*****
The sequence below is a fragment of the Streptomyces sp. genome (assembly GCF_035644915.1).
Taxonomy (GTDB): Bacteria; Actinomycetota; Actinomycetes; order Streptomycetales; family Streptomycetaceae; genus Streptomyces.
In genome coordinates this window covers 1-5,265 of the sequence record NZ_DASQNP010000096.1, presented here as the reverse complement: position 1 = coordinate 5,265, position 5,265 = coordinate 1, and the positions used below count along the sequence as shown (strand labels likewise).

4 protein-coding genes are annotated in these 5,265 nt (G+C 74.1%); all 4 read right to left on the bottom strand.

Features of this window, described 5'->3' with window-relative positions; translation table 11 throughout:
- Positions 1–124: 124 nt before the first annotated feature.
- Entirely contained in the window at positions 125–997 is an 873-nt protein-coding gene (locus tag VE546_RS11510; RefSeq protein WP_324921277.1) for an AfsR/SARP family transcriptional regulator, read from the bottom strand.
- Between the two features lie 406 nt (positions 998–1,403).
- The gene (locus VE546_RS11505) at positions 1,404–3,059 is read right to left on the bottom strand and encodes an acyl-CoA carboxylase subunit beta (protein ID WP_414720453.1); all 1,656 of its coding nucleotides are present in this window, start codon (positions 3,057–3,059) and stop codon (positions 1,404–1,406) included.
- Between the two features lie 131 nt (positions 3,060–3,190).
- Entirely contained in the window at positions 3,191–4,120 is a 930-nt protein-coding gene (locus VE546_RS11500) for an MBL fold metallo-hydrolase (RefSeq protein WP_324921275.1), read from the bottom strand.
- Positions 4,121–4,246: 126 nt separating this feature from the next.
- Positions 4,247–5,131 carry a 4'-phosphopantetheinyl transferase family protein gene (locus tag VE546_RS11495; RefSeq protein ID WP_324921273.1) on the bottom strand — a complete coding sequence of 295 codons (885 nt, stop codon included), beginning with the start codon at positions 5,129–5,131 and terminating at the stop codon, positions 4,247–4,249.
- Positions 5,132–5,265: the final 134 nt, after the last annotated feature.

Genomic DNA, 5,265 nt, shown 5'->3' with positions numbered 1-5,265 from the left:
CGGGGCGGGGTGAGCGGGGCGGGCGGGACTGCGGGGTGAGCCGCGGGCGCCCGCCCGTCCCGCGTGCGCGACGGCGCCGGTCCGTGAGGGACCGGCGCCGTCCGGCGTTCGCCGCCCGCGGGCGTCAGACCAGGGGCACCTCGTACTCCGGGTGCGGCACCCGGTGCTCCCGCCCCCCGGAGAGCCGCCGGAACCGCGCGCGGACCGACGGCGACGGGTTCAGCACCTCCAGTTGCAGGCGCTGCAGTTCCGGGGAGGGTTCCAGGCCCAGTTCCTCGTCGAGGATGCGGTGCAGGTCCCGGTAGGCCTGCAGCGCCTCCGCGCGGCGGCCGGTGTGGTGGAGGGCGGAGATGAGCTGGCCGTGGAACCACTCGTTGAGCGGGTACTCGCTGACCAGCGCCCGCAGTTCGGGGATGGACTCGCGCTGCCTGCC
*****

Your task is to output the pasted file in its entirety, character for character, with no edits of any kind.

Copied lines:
The sequence below is a fragment of the Streptomyces sp. genome (assembly GCF_035644915.1).
Taxonomy (GTDB): Bacteria; Actinomycetota; Actinomycetes; order Streptomycetales; family Streptomycetaceae; genus Streptomyces.
In genome coordinates this window covers 1-5,265 of the sequence record NZ_DASQNP010000096.1, presented here as the reverse complement: position 1 = coordinate 5,265, position 5,265 = coordinate 1, and the positions used below count along the sequence as shown (strand labels likewise).

4 protein-coding genes are annotated in these 5,265 nt (G+C 74.1%); all 4 read right to left on the bottom strand.

Features of this window, described 5'->3' with window-relative positions; translation table 11 throughout:
- Positions 1–124: 124 nt before the first annotated feature.
- Entirely contained in the window at positions 125–997 is an 873-nt protein-coding gene (locus tag VE546_RS11510; RefSeq protein WP_324921277.1) for an AfsR/SARP family transcriptional regulator, read from the bottom strand.
- Between the two features lie 406 nt (positions 998–1,403).
- The gene (locus VE546_RS11505) at positions 1,404–3,059 is read right to left on the bottom strand and encodes an acyl-CoA carboxylase subunit beta (protein ID WP_414720453.1); all 1,656 of its coding nucleotides are present in this window, start codon (positions 3,057–3,059) and stop codon (positions 1,404–1,406) included.
- Between the two features lie 131 nt (positions 3,060–3,190).
- Entirely contained in the window at positions 3,191–4,120 is a 930-nt protein-coding gene (locus VE546_RS11500) for an MBL fold metallo-hydrolase (RefSeq protein WP_324921275.1), read from the bottom strand.
- Positions 4,121–4,246: 126 nt separating this feature from the next.
- Positions 4,247–5,131 carry a 4'-phosphopantetheinyl transferase family protein gene (locus tag VE546_RS11495; RefSeq protein ID WP_324921273.1) on the bottom strand — a complete coding sequence of 295 codons (885 nt, stop codon included), beginning with the start codon at positions 5,129–5,131 and terminating at the stop codon, positions 4,247–4,249.
- Positions 5,132–5,265: the final 134 nt, after the last annotated feature.

Genomic DNA, 5,265 nt, shown 5'->3' with positions numbered 1-5,265 from the left:
CGGGGCGGGGTGAGCGGGGCGGGCGGGACTGCGGGGTGAGCCGCGGGCGCCCGCCCGTCCCGCGTGCGCGACGGCGCCGGTCCGTGAGGGACCGGCGCCGTCCGGCGTTCGCCGCCCGCGGGCGTCAGACCAGGGGCACCTCGTACTCCGGGTGCGGCACCCGGTGCTCCCGCCCCCCGGAGAGCCGCCGGAACCGCGCGCGGACCGACGGCGACGGGTTCAGCACCTCCAGTTGCAGGCGCTGCAGTTCCGGGGAGGGTTCCAGGCCCAGTTCCTCGTCGAGGATGCGGTGCAGGTCCCGGTAGGCCTGCAGCGCCTCCGCGCGGCGGCCGGTGTGGTGGAGGGCGGAGATGAGCTGGCCGTGGAACCACTCGTTGAGCGGGTACTCGCTGACCAGCGCCCGCAGTTCGGGGATGGACTCGCGCTGCCTGCC